Quite honestly, I don't think we have the gesture itself. I think it is just a figure of speech: "I'll hold my hands in fists for you". It would be interesting to hear from other Russian speakers though...
     
  15. _Utente New Member

    Russo
    Rusita, for me it sounds as if somebody is ready to start boxing for my sake, and for some unknown reason is being metaphorical. That is, it sounds for me absolutely unacceptable. I don't know, maybe it's a regional thing? (I'm from St-Petersburg).

    I would use the expression "скрестить пальцы", but I'm not sure if it has quite the same meaning and use. This is rather an expression of hope, than of support ("я скрещу пальцы, чтобы всё пошло правильно" — "I'll cross my fingers, and everything will go OK"; "ну, скрестите за меня пальцы, я пошёл!" — "so, cross your fingers for me, I go!"). Besides, I don't think it is used very often (but it's absolutely "natural" in Russian, and has no "foreign" shade).
     
  16. rusita preciosa

    rusita preciosa Modus forendi

    USA (Φιλαδέλφεια)
    Russian (Moscow)
    I've never heard it in my life, but I also haven't lived in Russia for several years. It could be a modern calque from English - generational difference rather than regional (Moscow vs. St Pete). Good thread to open in the Russian forum.
     
  17. jana.bo99

    jana.bo99 Senior Member

    Slovenia
    Cro, Slo
    Translation of:

    Prsti (prste) means two or more fingers.
    Somebody does it with two fingers (forefinger and middle finger, like V -victory)

    I should go on the football game to see, how they do that.
     
    Last edited by a moderator: Jul 9, 2012
  18. itreius Senior Member

    Assembly
    Hm, are you sure it's supposed to be držati prste? I only remember the idioms držati fige and držati palce/palčeve.
     
  19. _Utente New Member

    Russo
    Or an older one from French. I don't know.
     
  20. ElFrikiChino

    ElFrikiChino Senior Member

    Lisbon
    Italian (Mantova)
    We Italians are boring, we just cross our fingers like almost everybody else (and often we also make the gesture itself while saying it).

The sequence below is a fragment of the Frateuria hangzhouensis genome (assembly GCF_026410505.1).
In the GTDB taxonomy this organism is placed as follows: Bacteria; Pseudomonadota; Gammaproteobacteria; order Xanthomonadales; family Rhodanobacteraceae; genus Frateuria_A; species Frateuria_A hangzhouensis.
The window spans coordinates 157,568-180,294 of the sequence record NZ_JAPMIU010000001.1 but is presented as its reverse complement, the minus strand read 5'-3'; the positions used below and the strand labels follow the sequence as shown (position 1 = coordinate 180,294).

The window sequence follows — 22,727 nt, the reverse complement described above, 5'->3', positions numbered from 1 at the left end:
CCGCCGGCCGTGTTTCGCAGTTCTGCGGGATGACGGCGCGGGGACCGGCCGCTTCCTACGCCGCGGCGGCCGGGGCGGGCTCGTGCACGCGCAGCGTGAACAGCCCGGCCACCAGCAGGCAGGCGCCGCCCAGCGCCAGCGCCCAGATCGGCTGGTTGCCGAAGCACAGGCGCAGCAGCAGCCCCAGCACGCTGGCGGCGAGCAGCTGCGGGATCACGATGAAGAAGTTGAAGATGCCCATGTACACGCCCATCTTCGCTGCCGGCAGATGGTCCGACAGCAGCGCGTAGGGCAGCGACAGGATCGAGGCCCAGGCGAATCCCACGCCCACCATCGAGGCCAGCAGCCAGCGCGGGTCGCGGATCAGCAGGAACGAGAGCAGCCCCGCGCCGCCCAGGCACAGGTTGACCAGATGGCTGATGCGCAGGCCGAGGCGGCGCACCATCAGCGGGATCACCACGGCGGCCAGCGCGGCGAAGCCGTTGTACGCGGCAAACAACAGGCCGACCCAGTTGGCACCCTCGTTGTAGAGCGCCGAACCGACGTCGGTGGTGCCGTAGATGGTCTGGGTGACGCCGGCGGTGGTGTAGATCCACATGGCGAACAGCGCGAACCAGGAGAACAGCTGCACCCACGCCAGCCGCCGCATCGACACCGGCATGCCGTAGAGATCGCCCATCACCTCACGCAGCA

EFC
     
  21. jana.bo99

    jana.bo99 Senior Member

    Slovenia
    Cro, Slo
    I am sure only that I say: "držat ću prste za tebe"
    "Držati palce" is good (from now on). It is easier, because I can do it with one finger only (with thumb)

    "Držati fige" is not fine enough for me.
     
  22. sinopoli Junior Member

    La France
    English South African
    For interest, in South Africa we also say "cross thumbs"
     
  23. mataripis

    mataripis Senior Member

    Tagalog: umaasang magtatagumpay ka sa hangarin mo.( as you shake his/her hands)
     
  24. rusita preciosa

    rusita preciosa Modus forendi

    USA (Φιλαδέλφεια)
    Russian (Moscow)
    Is there a gesture associated with that? How does one cross thumbs? Just hoock them?
     
  25. sinopoli Junior Member

    La France
    English South African

    Rusita,

    I am so sorry, I only just saw your query, my notificaton system has not been working.

    No, we just say I'm crossing thunmbs" or I'm holding thumbs".

    я извиняюсь

    Ernie
     
  26. Holger2014 Senior Member

    German
    German: Ich drücke dir die Daumen. Lit.: 'I press for_you the thumbs'
     
  27. 810senior

    810senior Senior Member

    Japanese
    Japanese:

    that expression reminds me of 指切りする(jubikiri suru:cut one's finger)
    Its literal meaning is brutal but this expression points at the action to make one's finger crossed with the other. (real meaning is "make a promise")
    I don't know how to say something similar to above English idiom in Japanese.
    We say 幸運を祈るkouun o inoru(lit. to pray one's lucky/chance) not including any part concerning the body...